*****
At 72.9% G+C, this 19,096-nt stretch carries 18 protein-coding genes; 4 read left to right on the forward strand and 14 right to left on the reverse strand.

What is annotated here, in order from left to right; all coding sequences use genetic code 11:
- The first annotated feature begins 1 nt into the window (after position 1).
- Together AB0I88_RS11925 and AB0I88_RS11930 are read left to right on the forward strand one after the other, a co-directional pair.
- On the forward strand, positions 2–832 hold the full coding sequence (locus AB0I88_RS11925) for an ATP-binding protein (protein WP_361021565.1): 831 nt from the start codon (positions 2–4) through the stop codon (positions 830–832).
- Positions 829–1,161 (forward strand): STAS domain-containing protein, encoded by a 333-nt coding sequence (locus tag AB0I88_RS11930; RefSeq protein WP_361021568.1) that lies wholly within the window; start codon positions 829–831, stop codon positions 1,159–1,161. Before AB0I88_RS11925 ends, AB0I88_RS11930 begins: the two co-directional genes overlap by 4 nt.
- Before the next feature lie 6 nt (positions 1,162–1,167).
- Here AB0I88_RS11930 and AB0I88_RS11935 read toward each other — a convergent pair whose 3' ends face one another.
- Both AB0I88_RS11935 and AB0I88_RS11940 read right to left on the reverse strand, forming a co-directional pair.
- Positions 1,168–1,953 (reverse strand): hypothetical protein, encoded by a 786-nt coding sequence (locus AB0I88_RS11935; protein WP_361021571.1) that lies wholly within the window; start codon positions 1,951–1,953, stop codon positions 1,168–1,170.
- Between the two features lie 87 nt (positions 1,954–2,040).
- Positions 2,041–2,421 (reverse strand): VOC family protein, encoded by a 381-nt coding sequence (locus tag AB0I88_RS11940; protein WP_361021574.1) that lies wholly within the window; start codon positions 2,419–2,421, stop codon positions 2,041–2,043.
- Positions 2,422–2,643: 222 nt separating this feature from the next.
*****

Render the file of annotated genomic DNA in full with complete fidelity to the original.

At 72.9% G+C, this 19,096-nt stretch carries 18 protein-coding genes; 4 read left to right on the forward strand and 14 right to left on the reverse strand.

What is annotated here, in order from left to right; all coding sequences use genetic code 11:
- The first annotated feature begins 1 nt into the window (after position 1).
- Together AB0I88_RS11925 and AB0I88_RS11930 are read left to right on the forward strand one after the other, a co-directional pair.
- On the forward strand, positions 2–832 hold the full coding sequence (locus AB0I88_RS11925) for an ATP-binding protein (protein WP_361021565.1): 831 nt from the start codon (positions 2–4) through the stop codon (positions 830–832).
- Positions 829–1,161 (forward strand): STAS domain-containing protein, encoded by a 333-nt coding sequence (locus tag AB0I88_RS11930; RefSeq protein WP_361021568.1) that lies wholly within the window; start codon positions 829–831, stop codon positions 1,159–1,161. Before AB0I88_RS11925 ends, AB0I88_RS11930 begins: the two co-directional genes overlap by 4 nt.
- Before the next feature lie 6 nt (positions 1,162–1,167).
- Here AB0I88_RS11930 and AB0I88_RS11935 read toward each other — a convergent pair whose 3' ends face one another.
- Both AB0I88_RS11935 and AB0I88_RS11940 read right to left on the reverse strand, forming a co-directional pair.
- Positions 1,168–1,953 (reverse strand): hypothetical protein, encoded by a 786-nt coding sequence (locus AB0I88_RS11935; protein WP_361021571.1) that lies wholly within the window; start codon positions 1,951–1,953, stop codon positions 1,168–1,170.
- Between the two features lie 87 nt (positions 1,954–2,040).
- Positions 2,041–2,421 (reverse strand): VOC family protein, encoded by a 381-nt coding sequence (locus tag AB0I88_RS11940; protein WP_361021574.1) that lies wholly within the window; start codon positions 2,419–2,421, stop codon positions 2,041–2,043.
- Positions 2,422–2,643: 222 nt separating this feature from the next.